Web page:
Australia will need all their experience and character for a “tough and painful” encounter with Scotland in the World Cup quarter-finals on Sunday, according to coach Michael Cheika.
Cheika’s side will be seeking a third successive superb performance at hosts England’s headquarters where they have shown their armoury to two different sides.
“It’s a match that’s going to be tough and painful, physical and difficult,” said Cheika, who nevertheless has a side packed with experience including two new Test centurions in centre Matt Giteau and captain Stephen Moore.
A fortnight ago, orchestrated by fly-half Bernard Foley, Australia’s rapier offense cut the English to ribbons in a 33-13 victory. A week later they produced a remarkable backs-to-the wall defensive display to repel a Welsh onslaught when two men down for around 10 minutes and ran out 15-6 winners.
Now the Wallabies — who will be without two influential but injured players in fullback Israel Folau and No 8 David Pocock — must confront a Scotland side that is improving fast under Kiwi coach Vern Cotter.
“Thereâ€™s going to be a lot of moments when we are going to be under pressure and that character is whatâ€™s required at that time to help you,” said the Wallabies coach.
“Our goal is to improve on our performance against Wales. Thereâ€™s a lot of areas where we can.”
Cheika said the Scots would represent the toughest challenge yet.
“One hundred percent yes, this will be the most difficult game we play and that’s not disrespecting our other opponents at all because every match has been tough but this will be the toughest,” said the 48-year-old.
“Thereâ€™s going to be a lot of pain, itâ€™s going to be physical and I want the players to enjoy that as well because thatâ€™s when itâ€™s worth it.”
For the first time in three games Cheika’s side have been cast in the role of solid favourites. But the son of Lebanese immigrants is dismissive of that.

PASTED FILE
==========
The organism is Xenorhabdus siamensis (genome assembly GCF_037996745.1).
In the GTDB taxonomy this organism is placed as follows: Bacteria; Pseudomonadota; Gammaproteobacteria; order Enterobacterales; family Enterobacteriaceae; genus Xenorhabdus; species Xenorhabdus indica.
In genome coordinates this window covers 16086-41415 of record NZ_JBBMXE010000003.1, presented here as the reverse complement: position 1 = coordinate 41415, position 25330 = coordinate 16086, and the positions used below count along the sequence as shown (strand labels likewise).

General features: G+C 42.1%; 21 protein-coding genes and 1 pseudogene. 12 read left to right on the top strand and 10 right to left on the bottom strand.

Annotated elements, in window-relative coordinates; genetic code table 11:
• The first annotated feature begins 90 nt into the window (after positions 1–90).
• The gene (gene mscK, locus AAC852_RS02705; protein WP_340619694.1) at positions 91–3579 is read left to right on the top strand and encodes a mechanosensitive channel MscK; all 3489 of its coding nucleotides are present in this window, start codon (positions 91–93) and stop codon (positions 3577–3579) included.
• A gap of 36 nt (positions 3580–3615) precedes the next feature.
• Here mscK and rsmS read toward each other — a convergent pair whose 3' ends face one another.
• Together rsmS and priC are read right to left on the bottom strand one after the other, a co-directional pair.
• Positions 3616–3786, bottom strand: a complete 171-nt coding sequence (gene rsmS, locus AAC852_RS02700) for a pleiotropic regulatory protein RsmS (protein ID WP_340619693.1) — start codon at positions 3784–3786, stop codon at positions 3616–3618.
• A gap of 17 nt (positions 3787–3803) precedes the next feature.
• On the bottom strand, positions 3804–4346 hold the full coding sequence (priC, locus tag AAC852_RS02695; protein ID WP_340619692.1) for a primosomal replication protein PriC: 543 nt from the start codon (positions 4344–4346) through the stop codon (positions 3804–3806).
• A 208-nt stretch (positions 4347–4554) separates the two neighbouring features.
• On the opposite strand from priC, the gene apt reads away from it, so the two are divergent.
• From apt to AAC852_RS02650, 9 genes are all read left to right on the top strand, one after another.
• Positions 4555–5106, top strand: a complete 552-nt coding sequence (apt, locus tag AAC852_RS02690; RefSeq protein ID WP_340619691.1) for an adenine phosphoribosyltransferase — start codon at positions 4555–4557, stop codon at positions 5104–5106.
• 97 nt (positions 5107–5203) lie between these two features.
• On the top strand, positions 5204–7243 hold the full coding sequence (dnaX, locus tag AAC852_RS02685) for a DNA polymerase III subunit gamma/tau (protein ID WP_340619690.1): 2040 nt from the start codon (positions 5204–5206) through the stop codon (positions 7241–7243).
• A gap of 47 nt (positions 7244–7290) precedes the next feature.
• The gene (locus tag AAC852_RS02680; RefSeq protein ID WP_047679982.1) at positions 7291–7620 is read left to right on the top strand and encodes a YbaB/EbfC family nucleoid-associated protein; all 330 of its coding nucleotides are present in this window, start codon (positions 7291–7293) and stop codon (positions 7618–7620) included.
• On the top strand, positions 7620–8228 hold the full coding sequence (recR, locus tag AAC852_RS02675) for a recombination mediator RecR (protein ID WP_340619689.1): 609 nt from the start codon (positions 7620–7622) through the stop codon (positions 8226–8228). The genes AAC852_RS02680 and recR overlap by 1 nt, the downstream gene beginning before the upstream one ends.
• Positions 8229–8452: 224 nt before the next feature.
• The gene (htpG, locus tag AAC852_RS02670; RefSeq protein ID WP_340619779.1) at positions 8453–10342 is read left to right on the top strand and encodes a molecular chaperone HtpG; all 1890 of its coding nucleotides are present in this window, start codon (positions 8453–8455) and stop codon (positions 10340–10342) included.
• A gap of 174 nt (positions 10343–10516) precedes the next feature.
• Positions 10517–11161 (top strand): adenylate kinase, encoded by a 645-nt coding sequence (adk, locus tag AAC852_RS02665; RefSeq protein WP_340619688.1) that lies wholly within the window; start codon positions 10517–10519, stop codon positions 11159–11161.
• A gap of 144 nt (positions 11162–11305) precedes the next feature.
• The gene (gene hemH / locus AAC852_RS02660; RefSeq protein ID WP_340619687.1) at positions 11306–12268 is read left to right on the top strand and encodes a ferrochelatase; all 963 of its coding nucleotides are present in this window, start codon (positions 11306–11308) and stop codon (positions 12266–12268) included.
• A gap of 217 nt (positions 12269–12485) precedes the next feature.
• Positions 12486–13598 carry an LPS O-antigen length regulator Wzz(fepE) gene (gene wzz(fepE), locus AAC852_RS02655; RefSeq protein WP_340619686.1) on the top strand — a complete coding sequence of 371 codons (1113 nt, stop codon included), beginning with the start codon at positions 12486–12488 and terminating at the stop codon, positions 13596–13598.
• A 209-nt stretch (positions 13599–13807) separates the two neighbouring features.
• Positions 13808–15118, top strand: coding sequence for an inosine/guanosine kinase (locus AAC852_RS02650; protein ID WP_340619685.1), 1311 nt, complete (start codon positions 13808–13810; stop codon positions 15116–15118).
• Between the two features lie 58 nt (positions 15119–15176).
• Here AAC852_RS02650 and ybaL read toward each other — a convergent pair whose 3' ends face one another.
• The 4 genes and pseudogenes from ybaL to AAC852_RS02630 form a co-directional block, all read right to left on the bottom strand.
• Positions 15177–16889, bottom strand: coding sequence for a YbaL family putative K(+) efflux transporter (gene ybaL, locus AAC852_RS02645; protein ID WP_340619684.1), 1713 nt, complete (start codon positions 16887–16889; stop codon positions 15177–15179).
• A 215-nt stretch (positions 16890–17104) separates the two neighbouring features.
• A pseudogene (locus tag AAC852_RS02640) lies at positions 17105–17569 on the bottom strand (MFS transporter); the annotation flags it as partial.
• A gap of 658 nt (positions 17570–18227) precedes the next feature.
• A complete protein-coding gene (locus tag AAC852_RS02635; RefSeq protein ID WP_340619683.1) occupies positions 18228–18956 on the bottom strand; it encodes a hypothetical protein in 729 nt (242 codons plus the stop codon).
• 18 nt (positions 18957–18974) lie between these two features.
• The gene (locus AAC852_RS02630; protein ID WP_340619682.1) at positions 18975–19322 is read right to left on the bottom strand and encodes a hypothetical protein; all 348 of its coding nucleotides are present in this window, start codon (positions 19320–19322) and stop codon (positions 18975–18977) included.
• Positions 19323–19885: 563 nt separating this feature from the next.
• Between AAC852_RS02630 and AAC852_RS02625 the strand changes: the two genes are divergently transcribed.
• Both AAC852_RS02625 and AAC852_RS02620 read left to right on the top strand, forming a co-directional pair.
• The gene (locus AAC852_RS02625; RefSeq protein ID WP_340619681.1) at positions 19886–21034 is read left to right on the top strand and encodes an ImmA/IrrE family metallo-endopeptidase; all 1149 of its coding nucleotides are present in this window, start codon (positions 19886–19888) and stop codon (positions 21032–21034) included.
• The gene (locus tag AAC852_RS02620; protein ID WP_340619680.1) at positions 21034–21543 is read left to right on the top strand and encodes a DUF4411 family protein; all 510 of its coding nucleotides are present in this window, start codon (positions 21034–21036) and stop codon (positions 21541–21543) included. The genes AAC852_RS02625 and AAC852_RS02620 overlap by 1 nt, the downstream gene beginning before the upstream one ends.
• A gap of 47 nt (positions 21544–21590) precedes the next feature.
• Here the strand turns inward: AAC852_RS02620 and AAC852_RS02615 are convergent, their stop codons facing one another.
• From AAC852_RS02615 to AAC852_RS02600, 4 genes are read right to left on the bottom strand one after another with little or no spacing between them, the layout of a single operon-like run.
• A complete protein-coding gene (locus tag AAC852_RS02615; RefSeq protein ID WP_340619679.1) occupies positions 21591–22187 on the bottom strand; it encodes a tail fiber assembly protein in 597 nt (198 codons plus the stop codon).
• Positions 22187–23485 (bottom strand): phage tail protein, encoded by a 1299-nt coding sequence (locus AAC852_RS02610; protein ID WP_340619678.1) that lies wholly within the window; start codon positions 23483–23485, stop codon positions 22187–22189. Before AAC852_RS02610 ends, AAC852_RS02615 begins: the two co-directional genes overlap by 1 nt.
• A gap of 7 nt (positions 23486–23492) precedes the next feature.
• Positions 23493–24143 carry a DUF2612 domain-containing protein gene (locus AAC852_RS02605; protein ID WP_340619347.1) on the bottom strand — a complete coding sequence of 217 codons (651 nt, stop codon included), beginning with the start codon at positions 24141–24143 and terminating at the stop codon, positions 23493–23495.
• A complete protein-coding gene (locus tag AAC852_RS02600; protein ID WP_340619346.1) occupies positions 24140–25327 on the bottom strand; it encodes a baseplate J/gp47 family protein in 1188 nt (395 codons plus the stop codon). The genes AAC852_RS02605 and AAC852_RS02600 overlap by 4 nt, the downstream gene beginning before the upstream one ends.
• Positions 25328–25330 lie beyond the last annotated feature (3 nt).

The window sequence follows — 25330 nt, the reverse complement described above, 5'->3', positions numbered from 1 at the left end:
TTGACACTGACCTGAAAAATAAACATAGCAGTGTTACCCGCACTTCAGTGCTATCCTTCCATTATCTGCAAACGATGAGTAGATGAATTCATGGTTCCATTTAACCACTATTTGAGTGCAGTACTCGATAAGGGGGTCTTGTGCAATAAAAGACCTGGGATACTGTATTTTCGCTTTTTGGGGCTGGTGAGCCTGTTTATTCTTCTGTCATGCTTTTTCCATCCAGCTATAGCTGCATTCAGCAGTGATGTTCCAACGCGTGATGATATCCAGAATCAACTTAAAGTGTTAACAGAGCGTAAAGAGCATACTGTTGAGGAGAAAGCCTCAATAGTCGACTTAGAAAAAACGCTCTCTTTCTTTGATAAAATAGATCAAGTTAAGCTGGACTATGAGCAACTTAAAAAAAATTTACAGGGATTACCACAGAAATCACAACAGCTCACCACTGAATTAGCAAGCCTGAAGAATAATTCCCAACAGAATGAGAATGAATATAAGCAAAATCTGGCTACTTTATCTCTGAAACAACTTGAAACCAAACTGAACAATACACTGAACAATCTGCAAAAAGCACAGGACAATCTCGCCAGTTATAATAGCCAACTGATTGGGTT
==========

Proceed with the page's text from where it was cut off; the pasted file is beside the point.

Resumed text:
“We donâ€™t think we are complacent. Nobody was saying that about us (being favourites) many months ago and things aren’t any different now,” he said.
“Weâ€™re acutely aware that this is really important for our own journey as a team.
“Iâ€™ve seen a lot of the Scottish players saying they can win – and they can, they can.
“It’s the reality of sport and what we need to make sure is that our mindset is really clear on what weâ€™re prepared to do to get that victory.”
Wing Adam Ashley-Cooper, who will become the third most capped Wallaby on Sunday with 112 caps, knows not to take the Scots for granted as he has on two occasions finished on the losing side.
Greig Laidlaw, now the Scotland skipper, kicked all their points in a 12-6 win in appalling weather conditions in Newcastle, Australia, in 2012 and a missed Giteau conversion proved the difference in a 9-8 defeat at Murrayfield in 2009 — their first loss to the Scots since 1982.
“I was on the bench in 2012 and we didn’t turn up that day,” said Ashley-Cooper.
“If you don’t turn up you can get burnt.”
The Scots have been weakened through hooker Ross Ford and lock Jonny Gray being banned for three weeks, which they have appealed but will only be heard on Saturday.
However, in the halfback partnership of Laidlaw and Finn Russell, the back row of Kiwi duo John Hardie and Blair Cowan and Zimbabwe-born David Denton and renowned finisher Tommy Seymour the Scots possess weapons to hurt the Wallabies.
“Australia had the performance of the tournament against England, but we have a gameplan that we think will keep us in the game,” said Laidlaw.
“We’re not going there just to make up the numbers.”